E'Vonne has been covered by local, regional and national media for her work, and co-founded an organization called The Association of American Cultures. Its aim was to bring artists of color together from around the U.S. "I could have been a lawyer, but I didn't want to go into a courthouse — I wanted to be in communities." She got the North Carolina Black Theatre Festival its first national grant while at the National Endowment for the Arts, where she also she advocated for St. Joseph's Historic Foundation (Hayti Heritage Center) and Manbites Dog Theatre to secured their first grants. "When you're in a position where you can lift someone or something, you do it." One might wonder how she finds the gumption to punch through concrete ceilings. She doesn't.
"Let me tell you why I'm not afraid." She pauses, not out of uncertainty, but in solid, firm, clarity.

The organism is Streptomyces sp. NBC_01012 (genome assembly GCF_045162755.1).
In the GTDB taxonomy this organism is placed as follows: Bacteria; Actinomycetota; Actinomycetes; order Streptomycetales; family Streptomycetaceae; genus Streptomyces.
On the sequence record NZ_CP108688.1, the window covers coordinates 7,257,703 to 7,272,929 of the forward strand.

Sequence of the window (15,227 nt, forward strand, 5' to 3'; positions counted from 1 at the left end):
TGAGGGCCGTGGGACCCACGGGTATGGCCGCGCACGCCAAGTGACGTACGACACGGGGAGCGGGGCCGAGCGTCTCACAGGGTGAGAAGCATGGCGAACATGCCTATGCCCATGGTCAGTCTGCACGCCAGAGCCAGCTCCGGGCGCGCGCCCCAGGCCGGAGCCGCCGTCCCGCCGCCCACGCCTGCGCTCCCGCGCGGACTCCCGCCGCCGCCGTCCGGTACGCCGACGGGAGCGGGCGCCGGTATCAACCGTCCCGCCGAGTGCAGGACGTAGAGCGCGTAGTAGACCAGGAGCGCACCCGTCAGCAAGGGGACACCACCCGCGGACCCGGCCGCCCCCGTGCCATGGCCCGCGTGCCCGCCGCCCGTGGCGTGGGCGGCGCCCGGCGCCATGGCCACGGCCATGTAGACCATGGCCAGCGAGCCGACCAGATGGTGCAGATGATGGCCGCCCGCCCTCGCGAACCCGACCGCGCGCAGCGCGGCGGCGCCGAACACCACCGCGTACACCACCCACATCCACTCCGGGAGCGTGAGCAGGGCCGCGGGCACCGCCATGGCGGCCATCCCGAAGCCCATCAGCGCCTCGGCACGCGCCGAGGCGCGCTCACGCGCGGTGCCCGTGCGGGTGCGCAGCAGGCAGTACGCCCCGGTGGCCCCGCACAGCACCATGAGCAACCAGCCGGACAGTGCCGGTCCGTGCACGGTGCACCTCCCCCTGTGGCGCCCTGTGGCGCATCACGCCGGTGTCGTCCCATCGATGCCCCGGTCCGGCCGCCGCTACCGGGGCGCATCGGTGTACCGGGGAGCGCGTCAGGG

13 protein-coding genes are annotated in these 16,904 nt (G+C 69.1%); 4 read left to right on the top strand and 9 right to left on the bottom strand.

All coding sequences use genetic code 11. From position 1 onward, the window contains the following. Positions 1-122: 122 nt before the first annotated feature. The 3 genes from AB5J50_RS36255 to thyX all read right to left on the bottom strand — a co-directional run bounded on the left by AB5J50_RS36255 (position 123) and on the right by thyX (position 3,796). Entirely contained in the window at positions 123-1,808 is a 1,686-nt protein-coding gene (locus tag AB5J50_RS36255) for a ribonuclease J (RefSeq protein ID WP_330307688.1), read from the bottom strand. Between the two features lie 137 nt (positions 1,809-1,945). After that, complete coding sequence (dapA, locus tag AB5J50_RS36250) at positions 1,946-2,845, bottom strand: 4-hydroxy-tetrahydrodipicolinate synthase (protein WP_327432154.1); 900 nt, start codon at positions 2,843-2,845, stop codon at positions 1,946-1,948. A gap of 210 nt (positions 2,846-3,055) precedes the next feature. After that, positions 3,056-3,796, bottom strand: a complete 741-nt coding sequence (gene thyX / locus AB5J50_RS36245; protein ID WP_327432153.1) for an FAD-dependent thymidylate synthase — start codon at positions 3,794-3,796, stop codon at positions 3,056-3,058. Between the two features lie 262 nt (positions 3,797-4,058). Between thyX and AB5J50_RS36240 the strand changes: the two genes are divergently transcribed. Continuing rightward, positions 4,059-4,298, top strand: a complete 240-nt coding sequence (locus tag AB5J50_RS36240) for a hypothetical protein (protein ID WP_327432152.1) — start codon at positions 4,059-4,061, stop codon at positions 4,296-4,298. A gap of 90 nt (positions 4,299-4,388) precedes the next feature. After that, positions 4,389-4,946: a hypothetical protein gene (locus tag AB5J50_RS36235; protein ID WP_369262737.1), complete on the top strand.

"I've always been radical. I was always a rebel, fighting for those who came from the dirt roads. I've been the first and the only. I've earned the title of 'Miss Contrarian'. But I've never been afraid because I don't believe that people can hurt me. They can't take my spirit." This woman was raised in a rural, sustainable community. She used to, however, be a thirteen-year-old girl, insistent on joining the Black Panther Party and taking covert trips to see Angela Davis speak at a nearby prison. This woman is fearless.
"I have always fought for those who may not be able to speak as loud as others. What I've learned in sociology training is that policy, practice and behaviors are important. I live for systemic change. I try to have an impact in areas where the change will continue."
She's outlined her trajectory, and it has been a wild, fortuitous ride for everyone who has witnessed her work. E'Vonne has thought carefully about the legacy she leaves behind in retirement, like leadership in getting Discover Durham into the workforce development arena. She hopes to see that work continue at the policy table and in the community as important decisions and plans are being made, especially as she continues to dream of the African American story becoming fully incorporated into all of Durham's messaging.